Manuel Bueno

Mobile Phones and The Promise of Bringing the Base of the Pyramid into Networks

InternetAfter having devoted my last posts to more abstract aspects of the?base of the pyramid, Jim Rosenberg, from our sister organization CGAP, kindly brought me to the ground again with an e-mail about how to connect the BoP to Internet through their mobiles.

The beauty of the mobile phone?phenomenon in developing countries (and the reason for its success?at the BoP) is its capacity to?build linkages between people and markets, thus helping generate wealth in the short and long term for the agents involved thanks to a connection that previously didn’t exist.?The growth of it has been dramatic: Since 2000, the yearly growth of mobile?phone subscribers has averaged 24% and?only a few weeks ago, the International Telecommunication Union (United Nations’s branch dealing?with telecom issues) stated that mobile phone subscribers were likely to reach 4 billion before the end of 2008.

The BRIC economies (Brazil, Russia, India and China) are expected to account for over 1.3 billion subscribers, with China alone representing more than 600 million. India, on the other hand?was estimated to have 296 million subscribers back in July, yet its penetration rate is still around 20%, suggesting ample opportunities for growth.

Now, having a mobile phone represents not only an opportunity for generating connections between two users, but also an opportunity to connect with a network which is estimated to include 1.5 billion people, the Internet (about 26.6 billion pages). However, while the developed world is well served by extensive submarine fiber networks?the question remains on?how to enable the BoP’s connection?to the Internet.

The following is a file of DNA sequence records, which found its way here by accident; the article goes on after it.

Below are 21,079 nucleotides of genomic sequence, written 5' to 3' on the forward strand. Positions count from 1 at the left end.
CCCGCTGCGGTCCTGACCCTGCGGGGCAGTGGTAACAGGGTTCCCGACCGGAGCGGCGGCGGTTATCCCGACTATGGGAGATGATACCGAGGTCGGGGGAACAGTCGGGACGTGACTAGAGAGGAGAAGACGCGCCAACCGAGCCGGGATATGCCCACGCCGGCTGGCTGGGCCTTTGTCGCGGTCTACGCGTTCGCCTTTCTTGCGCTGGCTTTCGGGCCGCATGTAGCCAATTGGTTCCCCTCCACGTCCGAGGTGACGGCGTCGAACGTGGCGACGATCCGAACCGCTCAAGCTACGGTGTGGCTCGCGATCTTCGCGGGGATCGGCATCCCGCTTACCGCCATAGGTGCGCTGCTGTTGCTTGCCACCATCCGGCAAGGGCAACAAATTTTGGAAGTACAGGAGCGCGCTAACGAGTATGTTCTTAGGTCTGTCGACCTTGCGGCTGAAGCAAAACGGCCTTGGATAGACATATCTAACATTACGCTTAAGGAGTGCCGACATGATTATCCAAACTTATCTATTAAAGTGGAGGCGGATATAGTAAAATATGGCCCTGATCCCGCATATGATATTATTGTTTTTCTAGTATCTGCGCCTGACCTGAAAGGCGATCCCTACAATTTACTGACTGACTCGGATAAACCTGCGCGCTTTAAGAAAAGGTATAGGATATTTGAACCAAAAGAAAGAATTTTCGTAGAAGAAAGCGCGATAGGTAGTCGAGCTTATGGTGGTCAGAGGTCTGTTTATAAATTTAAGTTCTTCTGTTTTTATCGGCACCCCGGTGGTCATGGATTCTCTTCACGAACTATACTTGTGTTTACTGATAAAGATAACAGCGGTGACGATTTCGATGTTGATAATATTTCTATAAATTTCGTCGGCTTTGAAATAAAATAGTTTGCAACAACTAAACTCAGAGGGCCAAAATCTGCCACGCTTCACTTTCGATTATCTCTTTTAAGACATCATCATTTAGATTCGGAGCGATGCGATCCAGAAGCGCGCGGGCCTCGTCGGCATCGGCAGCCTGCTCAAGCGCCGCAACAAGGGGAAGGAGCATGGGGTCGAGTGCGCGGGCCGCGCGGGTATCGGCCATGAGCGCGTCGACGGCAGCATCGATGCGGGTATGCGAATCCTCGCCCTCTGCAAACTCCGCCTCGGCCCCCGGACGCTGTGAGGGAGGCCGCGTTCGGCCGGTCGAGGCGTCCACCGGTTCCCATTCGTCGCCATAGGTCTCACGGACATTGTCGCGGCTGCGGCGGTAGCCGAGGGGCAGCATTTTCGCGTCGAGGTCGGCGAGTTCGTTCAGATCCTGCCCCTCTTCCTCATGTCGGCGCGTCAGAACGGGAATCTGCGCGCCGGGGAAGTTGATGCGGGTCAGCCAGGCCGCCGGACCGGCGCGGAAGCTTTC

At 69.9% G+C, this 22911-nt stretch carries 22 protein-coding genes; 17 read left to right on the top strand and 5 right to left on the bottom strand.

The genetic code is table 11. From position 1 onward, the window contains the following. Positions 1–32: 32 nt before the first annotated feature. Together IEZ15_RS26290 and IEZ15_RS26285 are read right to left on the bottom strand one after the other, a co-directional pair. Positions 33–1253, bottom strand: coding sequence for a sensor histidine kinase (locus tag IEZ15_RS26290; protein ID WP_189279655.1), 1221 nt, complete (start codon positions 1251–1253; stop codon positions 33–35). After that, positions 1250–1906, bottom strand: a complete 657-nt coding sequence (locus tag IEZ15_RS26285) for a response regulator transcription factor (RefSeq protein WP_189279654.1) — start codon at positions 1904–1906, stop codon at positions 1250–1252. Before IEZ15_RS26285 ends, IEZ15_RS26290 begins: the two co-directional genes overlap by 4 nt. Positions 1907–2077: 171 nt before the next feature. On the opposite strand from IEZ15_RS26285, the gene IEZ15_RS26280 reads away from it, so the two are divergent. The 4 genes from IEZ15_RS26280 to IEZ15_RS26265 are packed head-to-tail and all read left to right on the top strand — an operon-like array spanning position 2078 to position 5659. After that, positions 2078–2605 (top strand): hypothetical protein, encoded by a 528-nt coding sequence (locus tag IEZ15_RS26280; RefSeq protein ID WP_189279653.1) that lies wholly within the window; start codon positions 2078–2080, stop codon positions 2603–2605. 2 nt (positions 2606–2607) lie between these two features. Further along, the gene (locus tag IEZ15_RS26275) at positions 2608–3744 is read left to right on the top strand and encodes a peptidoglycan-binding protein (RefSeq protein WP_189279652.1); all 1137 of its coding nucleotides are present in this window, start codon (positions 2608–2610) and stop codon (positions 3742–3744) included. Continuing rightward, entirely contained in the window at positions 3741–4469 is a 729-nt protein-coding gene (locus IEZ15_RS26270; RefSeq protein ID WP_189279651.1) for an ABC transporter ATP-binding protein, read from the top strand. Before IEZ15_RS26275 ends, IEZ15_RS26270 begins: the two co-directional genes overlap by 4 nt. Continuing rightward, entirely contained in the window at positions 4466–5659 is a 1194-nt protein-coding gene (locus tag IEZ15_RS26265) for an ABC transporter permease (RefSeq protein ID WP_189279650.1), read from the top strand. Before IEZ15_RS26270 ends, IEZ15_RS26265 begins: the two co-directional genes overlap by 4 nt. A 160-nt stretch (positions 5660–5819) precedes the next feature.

Jim mentions two possible paths:

  1. Incredible as it may sound, using a satellite system. In fact, Google, Liberty Global (the world’s leading international cable operator) and HSBC signed a month ago an agreement with 03b networks to being deployment of a new global communications infrastructure, comprising 16 satellites to provide high-speed, low-cost Internet connectivity to emerging markets. Service activation is scheduled for late 2010.
  2. A longer-term answer might lie in a different technology which has been also touted in its own right as an interesting solution to electricity shortages in the BoP (but not quite there yet): light-emitting diodes, or LEDs, for short. Boston University’s College of Engineering is launching a program to develop the next generation of wireless communications technology based on visible light instead of radio waves. If successful, this initiative would develop an optical communication technology that would make an LED light the equivalent of a Wi-Fi access point.

It is difficult to predict the way in which mobile phones will make the jump from connecting people one-to-one to connecting people to a network. Likewise, it is difficult to predict, what the effects will be when that happens. However, one thing is for sure: it will be the second big leap in information accessibility at the BoP level and hopefully?a definitive one.